(Reuters) – Factbox on Spain’s Rafa Nadal, who beat Casper Ruud 6-3 6-3 6-0 in the French Open final on Sunday to win a men’s record-extending 22nd Grand Slam title: Age: 36 Country: Spain ATP ranking: 5 (Highest ranking: 1) Seeding: 5 Grand Slam titles (22): Australian Open (2009, 2022); French Open (2005, 2006, 2007, […]
Factbox-Tennis-French Open men’s singles champion Rafa Nadal
(Reuters) – Factbox on Spain’s Rafa Nadal, who beat Casper Ruud 6-3 6-3 6-0 in the French Open final on Sunday to win a men’s record-extending 22nd Grand Slam title:
ATP ranking: 5 (Highest ranking: 1)
Grand Slam titles (22): Australian Open (2009, 2022); French Open (2005, 2006, 2007, 2008, 2010, 2011, 2012, 2013, 2014, 2017, 2018, 2019, 2020, 2022); Wimbledon (2008, 2010); U.S. Open (2010, 2013, 2017, 2019)
ROAD TO FINAL
First round: Jordan Thompson (Australia) 6-2 6-2 6-2
Second round: Corentin Moutet (France) 6-3 6-1 6-4
Third round: 26-Botic Van De Zandschulp (Netherlands) 6-3 6-2 6-4
Fourth round: 9-Felix Auger-Aliassime (Canada) 3-6 6-3 6-2 3-6 6-3
Quarter-finals: 1-Novak Djokovic (Serbia) 6-2 4-6 6-2 7-6(4)
Semi-finals: 3-Alexander Zverev (Germany) 7-6(8) 6-6 retired
– Born in Manacor, Spain to Sebastian Nadal and Ana Maria Parera.
– His uncle Miguel Angel Nadal was a former soccer player who represented Barcelona, RCD Mallorca and the Spain national team.
– Introduced to tennis by another uncle, Toni, who encouraged his naturally right-handed nephew to play left-handed as it would give him an advantage.
– Turned professional in 2001 and won the junior Davis Cup with Spain in 2002. Won the ATP newcomer of the year in 2003.
CAREER TO DATE
– Won his first ATP singles title in Poland in 2004.
– Defeated world number two Andy Roddick to guide Spain to the Davis Cup title in 2004. He won the tournament again in 2008, 2009, 2011 and 2019.
– Won the French Open on debut in 2005 and a year later beat Roger Federer in the final.
– In 2007, he became the first man since Bjorn Borg in 1980 to win a hat-trick of Roland Garros titles.
– Won his first Wimbledon title in 2008 with a five-set victory over Roger Federer, a match dubbed the ‘the greatest tennis match in history’.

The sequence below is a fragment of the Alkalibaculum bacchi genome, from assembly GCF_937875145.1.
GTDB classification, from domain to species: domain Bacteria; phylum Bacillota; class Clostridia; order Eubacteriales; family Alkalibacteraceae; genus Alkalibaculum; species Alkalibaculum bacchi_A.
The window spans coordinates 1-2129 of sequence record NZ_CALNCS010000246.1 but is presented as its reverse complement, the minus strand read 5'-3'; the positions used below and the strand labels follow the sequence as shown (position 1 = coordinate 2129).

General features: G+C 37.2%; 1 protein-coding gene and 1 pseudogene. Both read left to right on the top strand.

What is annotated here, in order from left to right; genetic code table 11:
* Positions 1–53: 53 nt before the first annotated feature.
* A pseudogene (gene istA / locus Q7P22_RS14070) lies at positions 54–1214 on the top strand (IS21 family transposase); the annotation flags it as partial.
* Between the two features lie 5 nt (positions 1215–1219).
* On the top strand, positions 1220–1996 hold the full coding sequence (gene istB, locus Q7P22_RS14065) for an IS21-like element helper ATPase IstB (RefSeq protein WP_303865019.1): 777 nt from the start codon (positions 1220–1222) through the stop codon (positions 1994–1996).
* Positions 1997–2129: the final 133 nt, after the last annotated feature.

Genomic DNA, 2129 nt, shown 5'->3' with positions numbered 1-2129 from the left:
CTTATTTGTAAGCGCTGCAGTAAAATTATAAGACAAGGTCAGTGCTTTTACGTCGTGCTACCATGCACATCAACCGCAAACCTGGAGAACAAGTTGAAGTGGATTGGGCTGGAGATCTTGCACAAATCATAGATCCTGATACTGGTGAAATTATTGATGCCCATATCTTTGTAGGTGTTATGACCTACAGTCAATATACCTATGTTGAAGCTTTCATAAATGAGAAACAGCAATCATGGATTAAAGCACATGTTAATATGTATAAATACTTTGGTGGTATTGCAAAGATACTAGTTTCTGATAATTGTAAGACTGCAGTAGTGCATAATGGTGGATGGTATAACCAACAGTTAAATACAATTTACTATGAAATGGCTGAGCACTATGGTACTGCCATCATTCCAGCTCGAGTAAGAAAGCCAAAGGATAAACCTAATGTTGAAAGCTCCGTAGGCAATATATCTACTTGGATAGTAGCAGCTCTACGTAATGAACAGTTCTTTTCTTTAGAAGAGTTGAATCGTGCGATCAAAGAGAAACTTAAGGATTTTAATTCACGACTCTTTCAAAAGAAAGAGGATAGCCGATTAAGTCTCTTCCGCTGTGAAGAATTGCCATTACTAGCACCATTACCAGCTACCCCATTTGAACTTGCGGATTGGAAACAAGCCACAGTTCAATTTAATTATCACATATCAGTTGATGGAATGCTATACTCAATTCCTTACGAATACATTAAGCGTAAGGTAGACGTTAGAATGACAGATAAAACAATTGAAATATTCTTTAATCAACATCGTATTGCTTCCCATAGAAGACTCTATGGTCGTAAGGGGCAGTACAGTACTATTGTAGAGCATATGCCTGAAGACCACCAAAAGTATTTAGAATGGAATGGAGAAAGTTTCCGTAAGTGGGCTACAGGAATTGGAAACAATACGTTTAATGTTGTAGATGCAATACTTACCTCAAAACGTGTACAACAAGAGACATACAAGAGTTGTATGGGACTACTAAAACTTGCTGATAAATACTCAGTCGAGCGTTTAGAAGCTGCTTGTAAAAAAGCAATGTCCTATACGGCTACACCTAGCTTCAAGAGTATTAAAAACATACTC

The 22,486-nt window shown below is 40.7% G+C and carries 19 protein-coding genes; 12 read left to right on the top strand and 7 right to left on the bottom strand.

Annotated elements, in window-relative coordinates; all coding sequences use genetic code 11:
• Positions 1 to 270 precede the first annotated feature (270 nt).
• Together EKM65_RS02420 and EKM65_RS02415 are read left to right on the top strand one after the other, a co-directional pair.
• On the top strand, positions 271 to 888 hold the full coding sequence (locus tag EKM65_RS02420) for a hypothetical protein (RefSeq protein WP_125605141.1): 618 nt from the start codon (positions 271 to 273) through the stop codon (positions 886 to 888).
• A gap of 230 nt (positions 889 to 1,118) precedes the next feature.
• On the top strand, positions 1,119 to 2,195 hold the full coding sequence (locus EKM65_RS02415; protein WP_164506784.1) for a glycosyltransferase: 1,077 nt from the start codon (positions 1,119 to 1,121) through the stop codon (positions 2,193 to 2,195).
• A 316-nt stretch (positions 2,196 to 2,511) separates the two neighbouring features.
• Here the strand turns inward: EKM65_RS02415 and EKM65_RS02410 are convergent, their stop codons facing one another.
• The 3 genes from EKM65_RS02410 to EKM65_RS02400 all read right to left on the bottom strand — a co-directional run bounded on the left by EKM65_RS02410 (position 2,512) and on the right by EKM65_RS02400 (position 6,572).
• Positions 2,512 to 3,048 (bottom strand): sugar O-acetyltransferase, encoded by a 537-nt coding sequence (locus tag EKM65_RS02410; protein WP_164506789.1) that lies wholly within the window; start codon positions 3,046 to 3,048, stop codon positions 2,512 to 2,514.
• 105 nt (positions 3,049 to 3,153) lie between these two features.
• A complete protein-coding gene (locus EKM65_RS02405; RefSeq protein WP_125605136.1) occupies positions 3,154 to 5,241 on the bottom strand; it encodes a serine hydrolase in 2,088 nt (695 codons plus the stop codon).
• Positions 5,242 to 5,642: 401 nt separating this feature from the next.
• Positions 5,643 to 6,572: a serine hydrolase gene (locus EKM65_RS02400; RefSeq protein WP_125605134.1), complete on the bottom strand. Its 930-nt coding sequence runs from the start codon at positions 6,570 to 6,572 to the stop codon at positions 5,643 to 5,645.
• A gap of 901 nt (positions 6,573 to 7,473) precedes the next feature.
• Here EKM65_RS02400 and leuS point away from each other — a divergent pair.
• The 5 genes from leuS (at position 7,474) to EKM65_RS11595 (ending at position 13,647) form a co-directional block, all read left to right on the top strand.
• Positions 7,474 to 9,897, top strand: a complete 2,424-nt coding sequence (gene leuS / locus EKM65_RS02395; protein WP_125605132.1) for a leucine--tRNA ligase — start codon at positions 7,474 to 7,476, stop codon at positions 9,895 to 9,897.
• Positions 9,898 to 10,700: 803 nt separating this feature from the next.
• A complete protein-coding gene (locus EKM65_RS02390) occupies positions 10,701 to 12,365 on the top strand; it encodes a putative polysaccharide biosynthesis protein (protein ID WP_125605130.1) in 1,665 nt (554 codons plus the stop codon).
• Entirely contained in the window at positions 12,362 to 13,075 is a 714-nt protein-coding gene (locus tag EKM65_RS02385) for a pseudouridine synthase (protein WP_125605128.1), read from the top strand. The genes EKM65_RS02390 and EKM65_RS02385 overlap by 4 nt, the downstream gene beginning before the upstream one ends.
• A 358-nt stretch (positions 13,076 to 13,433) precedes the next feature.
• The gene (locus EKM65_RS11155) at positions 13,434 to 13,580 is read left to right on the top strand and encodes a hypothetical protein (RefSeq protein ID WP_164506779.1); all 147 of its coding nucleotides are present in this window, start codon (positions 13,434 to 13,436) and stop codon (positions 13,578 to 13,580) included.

– Won a gold medal at the 2008 Beijing Olympics for Spain in singles. Clinched the doubles gold with Marc Lopez at the 2016 Rio Games.
– Suffered his first French Open loss in 2009 to Sweden’s Robin Soderling in the fourth round.
– Regained the title the following year, beating Soderling in the final. He also won Wimbledon for a second time in 2010 before claiming his first U.S. Open title, becoming the seventh man to win all four Grand Slams.
– Matched Borg’s record of six French Open titles with his 2011 victory and overtook the Swede in 2012.
– Became the first man with eight titles at the same Grand Slam when he beat fellow Spaniard David Ferrer in the 2013 final at Roland Garros. He also won the U.S. Open that year.
– Became the first man to win five successive French Open titles in 2014.
– Won his second Grand Slam of 2017 at Flushing Meadows after a 10th French Open title in June.
– Claimed an 11th French Open title and his 17th major with victory over Dominic Thiem in 2018.
– Defeated Thiem again in 2019 final to seal his 12th Roland Garros title. He also won a fourth U.S. Open crown by defeating Russian Daniil Medvedev in the final.
– Matched Federer’s record of 20 Grand Slam titles by defeating Djokovic in the French Open final in 2020.
– Got his 1,000th victory on the ATP Tour at the 2020 Paris Masters, becoming the fourth man in the professional era to achieve it.
– Suffered only his third-ever loss at Roland Garros in 2021 when he was beaten by Djokovic in the semi-finals.
– Missed chunks of the 2021 season, including Wimbledon, the Olympics and the U.S. Open, due to a long-standing foot injury.
– Defeated Daniil Medvedev in the 2022 Australian Open final to win a men’s record 21st Grand Slam title.
– Beat Norway’s Ruud to extend his record with his 22nd Grand Slam title and 14th French Open title.
(Compiled by Anita Kobylinska, Manasi Pathak and Aadi Nair; Editing by Christian Radnedge)